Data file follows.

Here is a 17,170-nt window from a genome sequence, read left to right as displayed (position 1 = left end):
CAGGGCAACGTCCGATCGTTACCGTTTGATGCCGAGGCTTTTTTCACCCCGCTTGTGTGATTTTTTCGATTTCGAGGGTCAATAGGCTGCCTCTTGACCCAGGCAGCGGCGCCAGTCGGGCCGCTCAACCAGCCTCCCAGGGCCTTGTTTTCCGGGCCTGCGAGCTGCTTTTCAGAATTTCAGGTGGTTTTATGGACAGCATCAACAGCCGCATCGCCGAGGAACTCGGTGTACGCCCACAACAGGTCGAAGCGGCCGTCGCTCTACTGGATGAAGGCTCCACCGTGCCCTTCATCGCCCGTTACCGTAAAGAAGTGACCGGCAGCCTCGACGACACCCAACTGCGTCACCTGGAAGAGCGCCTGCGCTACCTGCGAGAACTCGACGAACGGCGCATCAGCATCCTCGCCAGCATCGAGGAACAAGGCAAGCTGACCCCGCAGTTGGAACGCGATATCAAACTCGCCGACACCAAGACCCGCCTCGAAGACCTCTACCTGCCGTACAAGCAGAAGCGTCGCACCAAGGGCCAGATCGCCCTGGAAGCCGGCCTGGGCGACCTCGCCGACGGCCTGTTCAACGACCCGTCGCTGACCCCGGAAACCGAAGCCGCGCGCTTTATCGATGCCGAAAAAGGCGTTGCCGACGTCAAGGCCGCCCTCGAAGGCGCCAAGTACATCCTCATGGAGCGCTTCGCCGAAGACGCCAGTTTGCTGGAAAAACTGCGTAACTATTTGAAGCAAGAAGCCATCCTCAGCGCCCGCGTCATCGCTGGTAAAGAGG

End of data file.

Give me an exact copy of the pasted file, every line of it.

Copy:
Here is a 17,170-nt window from a genome sequence, read left to right as displayed (position 1 = left end):
CAGGGCAACGTCCGATCGTTACCGTTTGATGCCGAGGCTTTTTTCACCCCGCTTGTGTGATTTTTTCGATTTCGAGGGTCAATAGGCTGCCTCTTGACCCAGGCAGCGGCGCCAGTCGGGCCGCTCAACCAGCCTCCCAGGGCCTTGTTTTCCGGGCCTGCGAGCTGCTTTTCAGAATTTCAGGTGGTTTTATGGACAGCATCAACAGCCGCATCGCCGAGGAACTCGGTGTACGCCCACAACAGGTCGAAGCGGCCGTCGCTCTACTGGATGAAGGCTCCACCGTGCCCTTCATCGCCCGTTACCGTAAAGAAGTGACCGGCAGCCTCGACGACACCCAACTGCGTCACCTGGAAGAGCGCCTGCGCTACCTGCGAGAACTCGACGAACGGCGCATCAGCATCCTCGCCAGCATCGAGGAACAAGGCAAGCTGACCCCGCAGTTGGAACGCGATATCAAACTCGCCGACACCAAGACCCGCCTCGAAGACCTCTACCTGCCGTACAAGCAGAAGCGTCGCACCAAGGGCCAGATCGCCCTGGAAGCCGGCCTGGGCGACCTCGCCGACGGCCTGTTCAACGACCCGTCGCTGACCCCGGAAACCGAAGCCGCGCGCTTTATCGATGCCGAAAAAGGCGTTGCCGACGTCAAGGCCGCCCTCGAAGGCGCCAAGTACATCCTCATGGAGCGCTTCGCCGAAGACGCCAGTTTGCTGGAAAAACTGCGTAACTATTTGAAGCAAGAAGCCATCCTCAGCGCCCGCGTCATCGCTGGTAAAGAGG